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Considering the Geopolitics of the Internet Under the Biden Administration at State of the Net

Samuel Triginelli

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Screenshot of panel from State of the Net event

January 27, 2021 – Keynoting Wednesday’s State of the Net Conference, former Federal Communications Commission Chairman Michael Powell urged the new administration of Joe Biden to promote broadband, fiber, 5G wireless networks – as well as allowing consumers to move seamlessly across wired and wireless networks.

Powell, chairman of the agency during the first term of President George W. Bush, cautioned that sovereign governments are seeking  to exert more control over internet companies at all levels of the broadband stack.

During a session on Wednesday about intermediary liability, panelists said that the European Digital Services Act created a safer digital space in which the fundamental rights of all users of digital services are protected. It does this by establishing a level playing field to foster innovation, growth, and competitiveness, both in the European single market and globally, speakers said.

It may continue to stoke the nationalist-driven approach to tech companies exemplified by the Trump Administration’s effectively banning telecommunications and internet infrastructure technologies manufactured in China, such as Huawei and ZTE.

In a situations where technology is seen as a solution to healthcare, education, and climate, social media companies are now under enormous pressure regarding their users’ speech.

The few existing intergovernmental agreements on internet policy, including the U.S.’s Privacy Shield with the EU, are under enormous strain. Global cooperation on internet issues relies upon multilateralism.

Panelists said that it is possible for sovereignty and self-determination to occur simultaneous on the digital policy, just as there is existing cooperation over national borders even in a time of heightened awareness over border security.

Yet the U.S.’s general inability to pass wide-ranging privacy legislation stands in juxtaposition to an increasing number of countries with national privacy frameworks.

Future tech policy issues will not likely address the first quantum algorithms, but of algorithms and international norms governing and improving artificial intelligence, as well as policies to work on bilateral agreements on global trade policies.

Reporter Samuel Triginelli was born in Brazil and grew up speaking Portuguese and English, and later learned French and Spanish. He studied communications at Brigham Young University, where he also worked as a product administrator and UX/UI designer. He wants a world with better internet access for all.

China

Huawei’s Success In China A Win For Washington, Expert Says

The Chinese telecom giant is finding greater financial success on home turf, keeping it away from the U.S.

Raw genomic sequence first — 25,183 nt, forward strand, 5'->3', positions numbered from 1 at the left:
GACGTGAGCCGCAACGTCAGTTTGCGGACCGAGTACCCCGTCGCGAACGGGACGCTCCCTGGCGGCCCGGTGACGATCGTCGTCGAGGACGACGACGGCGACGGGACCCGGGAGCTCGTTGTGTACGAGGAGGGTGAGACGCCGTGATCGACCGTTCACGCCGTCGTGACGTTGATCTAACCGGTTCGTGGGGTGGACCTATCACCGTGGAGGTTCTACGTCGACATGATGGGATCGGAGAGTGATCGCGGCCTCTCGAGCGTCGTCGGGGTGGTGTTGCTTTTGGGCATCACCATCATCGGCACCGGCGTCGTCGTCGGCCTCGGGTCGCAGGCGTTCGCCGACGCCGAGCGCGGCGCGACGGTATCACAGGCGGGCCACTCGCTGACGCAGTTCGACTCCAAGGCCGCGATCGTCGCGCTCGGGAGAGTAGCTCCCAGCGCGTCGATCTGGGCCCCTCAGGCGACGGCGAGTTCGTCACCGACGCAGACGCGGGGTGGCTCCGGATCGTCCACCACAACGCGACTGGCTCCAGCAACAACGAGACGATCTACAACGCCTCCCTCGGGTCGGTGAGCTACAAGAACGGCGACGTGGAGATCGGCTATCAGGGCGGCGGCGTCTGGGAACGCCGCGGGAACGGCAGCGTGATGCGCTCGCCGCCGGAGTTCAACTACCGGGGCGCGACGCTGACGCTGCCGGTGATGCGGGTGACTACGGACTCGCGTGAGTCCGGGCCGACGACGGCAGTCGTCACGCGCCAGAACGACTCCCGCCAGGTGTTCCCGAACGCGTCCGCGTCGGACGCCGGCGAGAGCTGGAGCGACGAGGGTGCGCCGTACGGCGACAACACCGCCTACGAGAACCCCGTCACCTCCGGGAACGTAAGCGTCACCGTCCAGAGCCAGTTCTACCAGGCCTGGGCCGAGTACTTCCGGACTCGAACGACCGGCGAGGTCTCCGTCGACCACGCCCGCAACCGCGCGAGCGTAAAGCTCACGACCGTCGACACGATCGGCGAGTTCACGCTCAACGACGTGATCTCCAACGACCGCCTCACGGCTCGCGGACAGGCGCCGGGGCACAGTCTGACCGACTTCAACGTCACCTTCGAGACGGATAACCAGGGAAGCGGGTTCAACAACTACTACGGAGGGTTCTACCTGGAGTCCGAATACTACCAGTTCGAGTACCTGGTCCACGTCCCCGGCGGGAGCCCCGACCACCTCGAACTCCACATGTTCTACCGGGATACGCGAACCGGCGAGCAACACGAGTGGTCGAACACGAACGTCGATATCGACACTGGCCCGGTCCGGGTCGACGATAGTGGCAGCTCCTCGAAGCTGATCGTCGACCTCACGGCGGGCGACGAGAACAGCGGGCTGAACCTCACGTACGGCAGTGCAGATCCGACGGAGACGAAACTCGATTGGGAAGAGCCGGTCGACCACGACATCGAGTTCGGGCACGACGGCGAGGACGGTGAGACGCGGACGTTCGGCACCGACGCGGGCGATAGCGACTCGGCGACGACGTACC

Benjamin Kahn

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on

Photo of Scott Malcomson via Inc.com

January 27, 2021 – Keynoting Wednesday’s State of the Net Conference, former Federal Communications Commission Chairman Michael Powell urged the new administration of Joe Biden to promote broadband, fiber, 5G wireless networks – as well as allowing consumers to move seamlessly across wired and wireless networks.

Powell, chairman of the agency during the first term of President George W. Bush, cautioned that sovereign governments are seeking  to exert more control over internet companies at all levels of the broadband stack.

During a session on Wednesday about intermediary liability, panelists said that the European Digital Services Act created a safer digital space in which the fundamental rights of all users of digital services are protected. It does this by establishing a level playing field to foster innovation, growth, and competitiveness, both in the European single market and globally, speakers said.

It may continue to stoke the nationalist-driven approach to tech companies exemplified by the Trump Administration’s effectively banning telecommunications and internet infrastructure technologies manufactured in China, such as Huawei and ZTE.

In a situations where technology is seen as a solution to healthcare, education, and climate, social media companies are now under enormous pressure regarding their users’ speech.

The few existing intergovernmental agreements on internet policy, including the U.S.’s Privacy Shield with the EU, are under enormous strain. Global cooperation on internet issues relies upon multilateralism.

Panelists said that it is possible for sovereignty and self-determination to occur simultaneous on the digital policy, just as there is existing cooperation over national borders even in a time of heightened awareness over border security.

Yet the U.S.’s general inability to pass wide-ranging privacy legislation stands in juxtaposition to an increasing number of countries with national privacy frameworks.